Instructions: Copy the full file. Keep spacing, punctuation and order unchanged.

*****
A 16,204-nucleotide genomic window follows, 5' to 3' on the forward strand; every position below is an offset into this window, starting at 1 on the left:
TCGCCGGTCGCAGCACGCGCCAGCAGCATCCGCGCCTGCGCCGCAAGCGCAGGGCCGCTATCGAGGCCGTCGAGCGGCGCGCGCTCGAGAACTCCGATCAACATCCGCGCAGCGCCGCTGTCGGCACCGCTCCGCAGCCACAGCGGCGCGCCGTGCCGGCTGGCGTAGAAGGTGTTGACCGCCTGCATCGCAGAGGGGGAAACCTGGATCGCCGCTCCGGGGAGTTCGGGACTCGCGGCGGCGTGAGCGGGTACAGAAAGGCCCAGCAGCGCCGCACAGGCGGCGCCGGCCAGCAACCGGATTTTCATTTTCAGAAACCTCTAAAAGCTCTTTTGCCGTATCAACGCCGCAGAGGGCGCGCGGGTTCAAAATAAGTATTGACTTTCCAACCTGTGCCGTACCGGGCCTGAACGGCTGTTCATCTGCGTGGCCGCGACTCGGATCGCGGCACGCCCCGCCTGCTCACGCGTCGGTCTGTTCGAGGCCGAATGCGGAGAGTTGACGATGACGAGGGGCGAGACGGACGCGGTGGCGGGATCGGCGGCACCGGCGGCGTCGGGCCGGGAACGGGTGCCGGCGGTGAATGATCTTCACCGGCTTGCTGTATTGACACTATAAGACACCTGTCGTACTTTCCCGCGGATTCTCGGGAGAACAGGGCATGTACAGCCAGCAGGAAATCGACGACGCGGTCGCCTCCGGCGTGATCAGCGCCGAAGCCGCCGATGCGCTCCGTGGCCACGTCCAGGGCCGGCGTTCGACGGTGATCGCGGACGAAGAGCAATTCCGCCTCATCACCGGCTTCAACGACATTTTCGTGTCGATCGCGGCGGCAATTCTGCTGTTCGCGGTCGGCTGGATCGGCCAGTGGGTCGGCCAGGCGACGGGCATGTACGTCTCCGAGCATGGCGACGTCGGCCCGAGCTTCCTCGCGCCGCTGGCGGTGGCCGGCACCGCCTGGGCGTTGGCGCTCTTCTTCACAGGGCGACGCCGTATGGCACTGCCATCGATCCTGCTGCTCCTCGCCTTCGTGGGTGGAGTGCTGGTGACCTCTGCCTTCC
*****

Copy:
A 16,204-nucleotide genomic window follows, 5' to 3' on the forward strand; every position below is an offset into this window, starting at 1 on the left:
TCGCCGGTCGCAGCACGCGCCAGCAGCATCCGCGCCTGCGCCGCAAGCGCAGGGCCGCTATCGAGGCCGTCGAGCGGCGCGCGCTCGAGAACTCCGATCAACATCCGCGCAGCGCCGCTGTCGGCACCGCTCCGCAGCCACAGCGGCGCGCCGTGCCGGCTGGCGTAGAAGGTGTTGACCGCCTGCATCGCAGAGGGGGAAACCTGGATCGCCGCTCCGGGGAGTTCGGGACTCGCGGCGGCGTGAGCGGGTACAGAAAGGCCCAGCAGCGCCGCACAGGCGGCGCCGGCCAGCAACCGGATTTTCATTTTCAGAAACCTCTAAAAGCTCTTTTGCCGTATCAACGCCGCAGAGGGCGCGCGGGTTCAAAATAAGTATTGACTTTCCAACCTGTGCCGTACCGGGCCTGAACGGCTGTTCATCTGCGTGGCCGCGACTCGGATCGCGGCACGCCCCGCCTGCTCACGCGTCGGTCTGTTCGAGGCCGAATGCGGAGAGTTGACGATGACGAGGGGCGAGACGGACGCGGTGGCGGGATCGGCGGCACCGGCGGCGTCGGGCCGGGAACGGGTGCCGGCGGTGAATGATCTTCACCGGCTTGCTGTATTGACACTATAAGACACCTGTCGTACTTTCCCGCGGATTCTCGGGAGAACAGGGCATGTACAGCCAGCAGGAAATCGACGACGCGGTCGCCTCCGGCGTGATCAGCGCCGAAGCCGCCGATGCGCTCCGTGGCCACGTCCAGGGCCGGCGTTCGACGGTGATCGCGGACGAAGAGCAATTCCGCCTCATCACCGGCTTCAACGACATTTTCGTGTCGATCGCGGCGGCAATTCTGCTGTTCGCGGTCGGCTGGATCGGCCAGTGGGTCGGCCAGGCGACGGGCATGTACGTCTCCGAGCATGGCGACGTCGGCCCGAGCTTCCTCGCGCCGCTGGCGGTGGCCGGCACCGCCTGGGCGTTGGCGCTCTTCTTCACAGGGCGACGCCGTATGGCACTGCCATCGATCCTGCTGCTCCTCGCCTTCGTGGGTGGAGTGCTGGTGACCTCTGCCTTCC